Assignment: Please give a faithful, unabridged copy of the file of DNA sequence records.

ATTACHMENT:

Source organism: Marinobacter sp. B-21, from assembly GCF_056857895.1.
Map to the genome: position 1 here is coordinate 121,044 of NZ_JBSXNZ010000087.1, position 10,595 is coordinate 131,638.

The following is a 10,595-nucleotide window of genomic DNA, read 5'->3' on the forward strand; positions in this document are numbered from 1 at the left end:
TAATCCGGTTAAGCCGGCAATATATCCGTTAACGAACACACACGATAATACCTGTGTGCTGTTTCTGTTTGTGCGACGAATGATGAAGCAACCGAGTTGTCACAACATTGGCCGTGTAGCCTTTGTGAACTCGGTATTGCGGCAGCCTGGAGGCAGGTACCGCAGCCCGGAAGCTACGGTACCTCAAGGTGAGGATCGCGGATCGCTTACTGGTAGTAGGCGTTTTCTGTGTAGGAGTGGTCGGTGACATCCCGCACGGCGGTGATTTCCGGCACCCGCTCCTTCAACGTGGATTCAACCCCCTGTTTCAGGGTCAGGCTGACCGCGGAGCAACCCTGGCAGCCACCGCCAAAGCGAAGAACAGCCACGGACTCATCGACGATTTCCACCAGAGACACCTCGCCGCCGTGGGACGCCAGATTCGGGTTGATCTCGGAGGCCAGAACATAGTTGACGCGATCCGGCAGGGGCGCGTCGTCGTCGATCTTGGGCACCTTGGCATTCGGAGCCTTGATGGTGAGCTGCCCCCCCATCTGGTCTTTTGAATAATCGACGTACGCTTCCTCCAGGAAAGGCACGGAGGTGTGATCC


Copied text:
Source organism: Marinobacter sp. B-21, from assembly GCF_056857895.1.
Map to the genome: position 1 here is coordinate 121,044 of NZ_JBSXNZ010000087.1, position 10,595 is coordinate 131,638.

The following is a 10,595-nucleotide window of genomic DNA, read 5'->3' on the forward strand; positions in this document are numbered from 1 at the left end:
TAATCCGGTTAAGCCGGCAATATATCCGTTAACGAACACACACGATAATACCTGTGTGCTGTTTCTGTTTGTGCGACGAATGATGAAGCAACCGAGTTGTCACAACATTGGCCGTGTAGCCTTTGTGAACTCGGTATTGCGGCAGCCTGGAGGCAGGTACCGCAGCCCGGAAGCTACGGTACCTCAAGGTGAGGATCGCGGATCGCTTACTGGTAGTAGGCGTTTTCTGTGTAGGAGTGGTCGGTGACATCCCGCACGGCGGTGATTTCCGGCACCCGCTCCTTCAACGTGGATTCAACCCCCTGTTTCAGGGTCAGGCTGACCGCGGAGCAACCCTGGCAGCCACCGCCAAAGCGAAGAACAGCCACGGACTCATCGACGATTTCCACCAGAGACACCTCGCCGCCGTGGGACGCCAGATTCGGGTTGATCTCGGAGGCCAGAACATAGTTGACGCGATCCGGCAGGGGCGCGTCGTCGTCGATCTTGGGCACCTTGGCATTCGGAGCCTTGATGGTGAGCTGCCCCCCCATCTGGTCTTTTGAATAATCGACGTACGCTTCCTCCAGGAAAGGCACGGAGGTGTGATCC